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RESETTLEMENT COSTS Officials: Federal government covers most costs

Laetitia Mizero Hellerud talks about her family’s experience coming to North Dakota as refugees Wednesday at the North Dakota Legislative Management Human Services Committee meeting in Jamestown. Chris Olson / The Sun

Laetitia Mizero Hellerud fled her home country of Burundi as a child due to political unrest.

She lived in France, Rwanda and Burkina Faso before she and her children settled in Fargo in 1998.

Almost 20 years later Hellerud found herself speaking about her experience as a refugee and winding up in North Dakota to the North Dakota Legislative Management Human Services Committee Wednesday afternoon in Jamestown. The committee received information on the number of refugees in the state and how government funds, mainly from the federal government, are used to support refugees when they first arrive. Lutheran Social Services North Dakota and the North Dakota Department of Human Services provided the information.

Hellerud wrote a book about her experience as a refugee, “Being at Home in the World.” Each member of the committee received a copy of her book.

Sen. Tim Mathern, D-Fargo, asked Hellerud what has kept her in North Dakota.

“It’s certainly not the cold,” she said, eliciting a laugh from the committee. “The people make up for the harsh weather.”

Hellerud said for the most part her experience in Fargo and North Dakota has been positive.

According to information provided by Lutheran Social Services of North Dakota, between 1997 and 2015, on average 400 refugees a year settled in North Dakota. Of those refugees, 85 percent were reuniting with families and 40 percent were children.

"When they receive services from us, we know where they are.

SHIRLEY DYKSHOORN, vice president for senior and humanitarian services, Lutheran Social Services of North Dakota

Shirley Dykshoorn, vice president for senior and humanitarian services for Lutheran Social Services of North Dakota, said the funding sources to provide services to refugees is a complex issue. The main sources of funding for these services come from the federal government, with some support from the state and private sources.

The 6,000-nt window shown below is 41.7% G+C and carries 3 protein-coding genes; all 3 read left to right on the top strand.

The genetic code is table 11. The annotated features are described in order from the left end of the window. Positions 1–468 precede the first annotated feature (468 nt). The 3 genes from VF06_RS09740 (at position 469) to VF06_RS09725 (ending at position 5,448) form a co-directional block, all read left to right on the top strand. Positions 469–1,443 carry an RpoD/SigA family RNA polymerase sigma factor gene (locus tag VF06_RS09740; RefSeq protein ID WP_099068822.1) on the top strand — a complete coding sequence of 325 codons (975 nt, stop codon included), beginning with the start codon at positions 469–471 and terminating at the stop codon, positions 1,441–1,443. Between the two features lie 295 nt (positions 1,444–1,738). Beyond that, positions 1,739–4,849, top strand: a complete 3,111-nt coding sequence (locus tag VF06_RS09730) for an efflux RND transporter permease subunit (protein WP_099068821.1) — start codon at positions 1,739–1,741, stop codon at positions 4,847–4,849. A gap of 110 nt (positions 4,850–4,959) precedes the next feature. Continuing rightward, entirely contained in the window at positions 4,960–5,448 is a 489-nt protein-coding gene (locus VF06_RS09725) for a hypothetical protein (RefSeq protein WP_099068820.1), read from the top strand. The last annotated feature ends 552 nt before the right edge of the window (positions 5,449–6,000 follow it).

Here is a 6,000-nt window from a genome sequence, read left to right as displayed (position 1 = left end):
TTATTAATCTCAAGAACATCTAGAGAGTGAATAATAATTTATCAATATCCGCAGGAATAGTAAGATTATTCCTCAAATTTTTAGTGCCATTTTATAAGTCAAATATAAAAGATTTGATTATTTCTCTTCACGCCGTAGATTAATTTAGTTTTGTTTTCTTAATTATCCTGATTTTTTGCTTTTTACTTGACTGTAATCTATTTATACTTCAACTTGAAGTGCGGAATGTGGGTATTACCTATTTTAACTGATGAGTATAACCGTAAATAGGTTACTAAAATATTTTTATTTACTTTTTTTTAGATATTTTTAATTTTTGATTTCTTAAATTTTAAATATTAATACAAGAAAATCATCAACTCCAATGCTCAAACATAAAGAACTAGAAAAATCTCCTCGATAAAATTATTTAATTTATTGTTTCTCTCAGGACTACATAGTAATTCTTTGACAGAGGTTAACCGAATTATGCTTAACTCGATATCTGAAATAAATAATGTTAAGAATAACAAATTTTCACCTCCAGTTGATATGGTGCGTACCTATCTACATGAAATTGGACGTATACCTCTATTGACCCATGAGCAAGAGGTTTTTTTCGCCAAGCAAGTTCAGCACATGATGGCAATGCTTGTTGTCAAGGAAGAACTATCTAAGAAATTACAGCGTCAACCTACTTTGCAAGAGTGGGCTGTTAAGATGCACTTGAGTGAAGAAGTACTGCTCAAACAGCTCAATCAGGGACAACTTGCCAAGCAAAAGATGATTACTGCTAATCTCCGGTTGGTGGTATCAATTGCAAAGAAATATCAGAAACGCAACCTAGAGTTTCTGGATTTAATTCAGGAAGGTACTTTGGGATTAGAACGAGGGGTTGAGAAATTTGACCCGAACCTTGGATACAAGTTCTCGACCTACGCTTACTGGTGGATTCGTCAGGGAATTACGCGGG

She said the average total cost to resettle a refugee in North Dakota is $5,513, including all sources.

“There are a lot of nuances in that figure,” she said. “You have to consider distance traveled, is this a single person or a family, there many factors.”

Sen. David Clemens, R-West Fargo, asked Dykshoorn if the federal government reimburses the state for any funds it spends on refugee resettlement, and if Lutheran Social Services keeps track of refugees once they are settled in the state.

Dykshoorn said Lutheran Social Services doesn’t keep track of refugees once they are out of the Lutheran Social Services system.

“When they receive services from us, we know where they are,” she said.

Dykshoorn said refugees are only eligible to receive most of the assistance benefits for eight months. Even with the help refugees receive from Lutheran Social Services, she said they emphasize the importance of getting a job to refugees.

Maggie Anderson, director of the Medical Services Division for the Department of Human Services, presented figures showing that 2,983 refugees received Medicaid services in North Dakota for fiscal year 2017. She said applicants for Medicaid are required to provide documentation of their alien status at the time of application.

“Their status is verified through the SANE (Systematic Alien Verification for Entitlements) system through Immigration and Naturalization Services,” Anderson said.

Rep. Kathy Hogan, D-Fargo, chairman of the Human Services Committee, said the committee will continue gathering information on the issue when it meets next month.

colson@jamestownsun.com

(701) 952-8454

  
Chris Olson

Hometown: Traverse City, MI College: Northwestern Michigan College and Michigan State University

(701) 952-8454
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